Ammonium hydroxide is a strong-smelling, colorless liquid that commonly goes by the name ammonia. It is often found diluted in several household cleaning products. While ammonia is toxic to humans, it does make an excellent cleaning product. Be very careful and never mix it with bleach. Together the two cleaning agents make an incredibly poisonous gas. When used correctly, ammonia has many uses both in and outside the home.
Ammonium hydroxide can be found in bathroom, floor, glass, carpet, metal, upholstery, and all-purpose cleaners as well as starches, disinfectants, and stain treaters. Most household ammonia contains 5 to 10 percent ammonium hydroxide. If you are unsure if your cleaner contains it, just look on the label of your product.
In addition to ammonia being used as a food additive and in the manufacturing of some products, such as pharmaceuticals, it can be found in a variety of products spanning several industries. Again, if you are curious, check product labels to see if ammonia is listed.
- Auto care: puncture seal products, tire inflators, fiberglass cleaners, metal cleaners, and polishes
- Cosmetics: mascara and lash colorants
- Hair care: hair colorants, hair glazes, and hair touch-up kits
- Home maintenance products: crack and seam sealers, joint compounds, finish removers, and some specialty cleaners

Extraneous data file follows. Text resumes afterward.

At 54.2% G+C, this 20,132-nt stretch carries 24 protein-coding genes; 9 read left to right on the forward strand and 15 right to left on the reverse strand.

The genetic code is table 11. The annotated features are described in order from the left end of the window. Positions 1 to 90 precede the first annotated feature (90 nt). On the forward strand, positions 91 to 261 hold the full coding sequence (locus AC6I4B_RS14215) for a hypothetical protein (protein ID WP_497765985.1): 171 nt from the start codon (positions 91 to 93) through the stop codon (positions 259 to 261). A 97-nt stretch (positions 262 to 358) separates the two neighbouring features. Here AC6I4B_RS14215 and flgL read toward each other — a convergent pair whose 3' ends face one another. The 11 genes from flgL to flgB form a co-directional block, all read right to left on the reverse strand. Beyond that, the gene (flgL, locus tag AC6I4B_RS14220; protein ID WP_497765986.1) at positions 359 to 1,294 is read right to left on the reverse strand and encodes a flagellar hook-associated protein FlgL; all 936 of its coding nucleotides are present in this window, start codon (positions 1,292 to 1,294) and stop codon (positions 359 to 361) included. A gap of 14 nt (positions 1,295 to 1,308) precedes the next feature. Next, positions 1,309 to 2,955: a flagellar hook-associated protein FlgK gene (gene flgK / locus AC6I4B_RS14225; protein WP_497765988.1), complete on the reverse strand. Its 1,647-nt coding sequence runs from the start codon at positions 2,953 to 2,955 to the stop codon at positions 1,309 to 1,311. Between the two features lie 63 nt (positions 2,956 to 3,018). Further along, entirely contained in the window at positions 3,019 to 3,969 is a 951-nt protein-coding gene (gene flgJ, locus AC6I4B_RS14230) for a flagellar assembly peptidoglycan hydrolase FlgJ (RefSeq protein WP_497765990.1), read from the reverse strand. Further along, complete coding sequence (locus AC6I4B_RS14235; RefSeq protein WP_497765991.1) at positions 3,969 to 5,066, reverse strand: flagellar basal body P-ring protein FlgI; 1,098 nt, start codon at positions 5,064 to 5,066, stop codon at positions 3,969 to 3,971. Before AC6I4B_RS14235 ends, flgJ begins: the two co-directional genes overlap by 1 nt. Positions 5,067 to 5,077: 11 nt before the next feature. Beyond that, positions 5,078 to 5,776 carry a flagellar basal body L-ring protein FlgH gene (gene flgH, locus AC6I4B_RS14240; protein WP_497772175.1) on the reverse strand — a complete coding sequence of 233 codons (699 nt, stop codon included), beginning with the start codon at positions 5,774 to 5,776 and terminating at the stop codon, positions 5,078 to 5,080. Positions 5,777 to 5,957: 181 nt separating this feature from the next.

- Personal care products: shaving cream, lotions, creams, and acne treatments
Product Brands Containing It
Another way to see if certain products contain ammonia is by searching these databases using the chemical name, Azane:
- Environmental Working Group's (EWG) Skin Deep Cosmetic Database
- The Good Guide
- National Institute of Health's Daily Med
- National Institute of Health's Dietary Supplement Label Database
- U.S. National Library of Medicine's Toxnet Toxicology Database
- U.S. Department of Health and Human Services Household Products Database
When a chemical is used in pharmaceutical preparations, personal care products, or as a food additive, it is monitored by the U.S. Food and Drug Administration (FDA). For cleaning and industrial uses, it is supervised by the Environmental Protection Agency (EPA). Each organization has its own regulations and safety standards that companies and manufacturers must adhere to.
Health and Safety
Ammonium hydroxide is highly toxic whether it is inhaled, ingested, or absorbed through the skin. It is also a highly corrosive chemical and a skin, eye, and respiratory irritant. Direct contact with the eyes can cause blindness if not washed away immediately within the first 10 seconds. The vapors are extremely irritating to the eyes. When skin contact occurs, it can cause burns and blisters. Ammonia is also toxic when ingested and extremely corrosive to tissue. Inhalation can cause a cough, bronchial spasms, and even lung damage. Extreme caution and care must be exercised when using it.
Ammonium hydroxide is considered a hazardous substance according to the Federal Water Pollution Control Act and the Clean Water Act Amendments of 1977 and 1978. As noted by the EWG, it is very toxic to aquatic life.
Safe Cleaning Alternatives
When it comes to green cleaning, great options exist when you want to swap out ammonia for a safer and more eco-friendly ingredient. Instead of ammonia, try vinegar. For example, as an alternative to ammonia-based window cleaners, try this DIY all-purpose vinegar cleaner. For bathroom cleaning, use vinegar or hydrogen peroxide instead of ammonia to effectively disinfect surfaces. To clean your carpets and floors, check out these safe earth-friendly floor and carpet cleaning products, instead of reaching for the ammonia.